Super-Groups Are A BAD Idea: 3 Proven Failures

Super-groups are an amazing way of watching your favourite artist do something mediocre, with the guitarists of other famous bands. These three examples give an excellent overview of what super-groups often provide the music world – CD’s which are better used as coasters.

SuperHeavy

If my post on genre crossovers wasn’t warning enough, then here it is being gloriously epitomised. Also, let’s just get this out the way, my personal opinions on Mick Jagger are less than stellar. It’s not that he repulses me, but the fact his neck has a similar anatomical structure to a vagina, is always an unwieldy distraction.

Anyway, SuperHeavy is comprised of artists from all sorts of genres. Joss Stone’s soulful vocals & Damian ‘Jr. Gong’ Marley’s reggae heritage feature on the outing. But every time Mick Jagger appears in the music video, it’s as if he’s been reanimated and cast as the villain in a Tim Burton film – flailing his limbs around as if they’re controlled by a drunken puppeteer.

Unfortunately, the whole affair is far too reminiscent of an office party that’s ended up in the karaoke bar. You get the feeling they thought it was a good idea at the time, but will be incredibly embarrassed when they remember what happened the night before.

Angels & Airwaves

As has previously been mentioned, pop-punk is something that has always been a warm familiar hug in times of need. One of the best bands of the genre, is Blink 182. The often nonsensical lyrics of Blink 182 are; at their best – poignant to a teenager, at their worst; funny and puerile. So when Tom DeLonge left Blink 182 for the nth time to form the group Angels & Airwaves, my hormone addled brain couldn’t wait.

But, what followed was an incredibly serious album full of angst, without the signature upbeat silliness. What’s even worse is the band was constructed of ex-members from 30 Seconds to Mars and The Offspring. How did they fuck that up so badly?

Take ‘Breathe’ for example. Cheesy lyrics, with Tom DeLonge having all the self awareness of a lobotomised alzheimer’s patient. As he chants “I love you” into the camera, he has the air of a desperate street magician. It’s all a bit awkward. What’s even worse, is that these were the exact kind of songs that Blink 182 parodied mercilessly throughout their career.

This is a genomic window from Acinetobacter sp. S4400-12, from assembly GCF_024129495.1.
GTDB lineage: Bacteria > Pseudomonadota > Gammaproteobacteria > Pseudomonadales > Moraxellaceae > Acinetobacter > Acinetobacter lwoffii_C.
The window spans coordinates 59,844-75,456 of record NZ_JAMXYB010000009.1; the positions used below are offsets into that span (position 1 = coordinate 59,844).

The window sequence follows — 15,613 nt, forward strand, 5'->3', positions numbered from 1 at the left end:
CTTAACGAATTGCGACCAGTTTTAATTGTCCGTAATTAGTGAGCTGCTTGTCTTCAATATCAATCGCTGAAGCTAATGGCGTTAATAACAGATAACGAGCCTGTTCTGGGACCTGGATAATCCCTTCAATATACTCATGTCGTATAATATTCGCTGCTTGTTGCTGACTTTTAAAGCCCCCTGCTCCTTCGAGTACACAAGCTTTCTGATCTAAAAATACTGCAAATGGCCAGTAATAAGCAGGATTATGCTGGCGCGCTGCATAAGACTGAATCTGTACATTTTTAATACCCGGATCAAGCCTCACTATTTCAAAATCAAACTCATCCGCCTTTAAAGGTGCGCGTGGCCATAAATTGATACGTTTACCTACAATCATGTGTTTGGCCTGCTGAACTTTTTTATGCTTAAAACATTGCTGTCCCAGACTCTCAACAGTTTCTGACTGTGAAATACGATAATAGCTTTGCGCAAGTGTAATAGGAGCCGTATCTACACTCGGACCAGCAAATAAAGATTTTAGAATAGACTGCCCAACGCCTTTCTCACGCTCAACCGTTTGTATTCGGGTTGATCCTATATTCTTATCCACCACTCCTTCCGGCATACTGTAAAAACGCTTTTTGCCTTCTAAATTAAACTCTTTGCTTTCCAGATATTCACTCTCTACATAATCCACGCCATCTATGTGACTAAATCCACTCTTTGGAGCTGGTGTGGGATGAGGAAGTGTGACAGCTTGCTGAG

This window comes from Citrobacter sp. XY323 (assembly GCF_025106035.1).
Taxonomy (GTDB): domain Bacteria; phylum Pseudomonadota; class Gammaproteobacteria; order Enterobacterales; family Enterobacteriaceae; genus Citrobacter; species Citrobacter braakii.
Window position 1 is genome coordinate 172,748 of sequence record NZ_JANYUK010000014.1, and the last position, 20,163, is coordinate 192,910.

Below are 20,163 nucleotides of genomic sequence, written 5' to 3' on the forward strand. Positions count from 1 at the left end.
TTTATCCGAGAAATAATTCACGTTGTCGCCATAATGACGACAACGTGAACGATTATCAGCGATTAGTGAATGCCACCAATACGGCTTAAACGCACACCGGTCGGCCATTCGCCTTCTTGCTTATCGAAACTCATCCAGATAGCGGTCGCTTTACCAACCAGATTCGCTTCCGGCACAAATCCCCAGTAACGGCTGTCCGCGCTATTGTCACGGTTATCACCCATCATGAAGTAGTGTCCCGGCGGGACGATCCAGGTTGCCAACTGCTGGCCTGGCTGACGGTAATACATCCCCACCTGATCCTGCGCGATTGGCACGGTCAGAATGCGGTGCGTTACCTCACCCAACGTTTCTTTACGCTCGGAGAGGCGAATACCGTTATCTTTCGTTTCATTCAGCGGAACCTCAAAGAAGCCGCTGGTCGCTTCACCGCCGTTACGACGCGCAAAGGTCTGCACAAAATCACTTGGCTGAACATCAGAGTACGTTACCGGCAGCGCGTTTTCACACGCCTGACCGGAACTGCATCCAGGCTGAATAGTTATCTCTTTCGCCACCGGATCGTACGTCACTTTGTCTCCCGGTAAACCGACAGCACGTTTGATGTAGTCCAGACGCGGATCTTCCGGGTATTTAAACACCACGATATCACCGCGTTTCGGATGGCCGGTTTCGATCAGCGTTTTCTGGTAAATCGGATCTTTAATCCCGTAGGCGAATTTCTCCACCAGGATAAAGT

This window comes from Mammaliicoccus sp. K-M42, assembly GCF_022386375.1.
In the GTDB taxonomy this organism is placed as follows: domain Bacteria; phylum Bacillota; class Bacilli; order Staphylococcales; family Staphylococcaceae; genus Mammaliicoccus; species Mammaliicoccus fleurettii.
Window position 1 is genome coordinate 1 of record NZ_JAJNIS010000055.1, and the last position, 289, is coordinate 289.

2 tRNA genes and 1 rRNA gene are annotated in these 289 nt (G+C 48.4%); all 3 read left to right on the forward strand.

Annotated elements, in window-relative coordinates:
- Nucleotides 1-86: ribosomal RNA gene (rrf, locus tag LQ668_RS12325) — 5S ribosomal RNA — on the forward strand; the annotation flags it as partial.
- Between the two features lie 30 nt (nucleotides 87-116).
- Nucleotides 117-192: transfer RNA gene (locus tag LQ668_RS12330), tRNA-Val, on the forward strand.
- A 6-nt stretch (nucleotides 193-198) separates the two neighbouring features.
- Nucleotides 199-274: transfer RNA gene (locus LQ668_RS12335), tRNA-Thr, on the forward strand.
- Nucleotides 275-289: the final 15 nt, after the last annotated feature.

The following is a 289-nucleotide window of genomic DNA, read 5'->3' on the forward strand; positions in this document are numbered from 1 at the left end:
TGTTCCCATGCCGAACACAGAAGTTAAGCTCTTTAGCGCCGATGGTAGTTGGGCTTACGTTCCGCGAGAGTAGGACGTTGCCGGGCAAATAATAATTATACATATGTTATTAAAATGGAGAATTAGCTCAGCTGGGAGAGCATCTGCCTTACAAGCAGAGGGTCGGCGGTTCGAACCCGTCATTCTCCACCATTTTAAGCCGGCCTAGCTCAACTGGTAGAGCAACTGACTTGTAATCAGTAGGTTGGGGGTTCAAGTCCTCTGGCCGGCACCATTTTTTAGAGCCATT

Damnocracy

In the interests of transparency, the main reason this band is being mentioned is because the lead guitarist is Ted Nugent. Ted Nugent to me, is the cold sore that sits upon the face of rock music. Everybody pretends to ignore its presence, sometimes it’ll lay dormant, out of sight. But then, with a vengeance, and no warning, the bulbous pulsating sack returns. It forces everyone to acknowledge it’s existence.

Fun fact, in 1978, whilst Ted Nugent was 30, he started dating a 17 year-old:

But Joel you commie’ left-wing lunatic! Things were done-diddly-different back then; women knew their place was with an older man” – Bobby Joe, 58, from Louisiana.

So, to our deep South readers I formally welcome you to Cynically Sound. But hear me out. See, there was a bit of a problem…

Ted wanted to marry the girl, but she wasn’t old enough. So, with her parent’s permission, (which is probably the most bat-shit crazy part of this whole story) he legally became her guardian. Couldn’t have just waited a year, eh Ted? Might have been a better solution than manufacturing a weird incest-like relationship for yourself.

Photo by David Rangel on Unsplash

Anyway, the supergroup he became part of in 2006 was called Damnocracy. After failing to pay the rent, 5 men thought the best course of action would be to star in a reality TV show. “What was the show called?!” I hear you scream. You guessed it – Supergroup. It included ex-members of Anthrax, a porn star & the Led Zeppelin drummer…’s son. They did incredibly well, releasing no albums. Much to everyone’s sadness, the group disbanded shortly after their massive release of nothing.

SuperFail of the SuperGroup

Super-groups very occasionally work. But more often than not, they’re either a desperate attempt to rekindle a dying famous flame, or a blatant cash grab. Regardless of the motives, a lot of them aren’t worth even the slightest reverberation of your eardrum.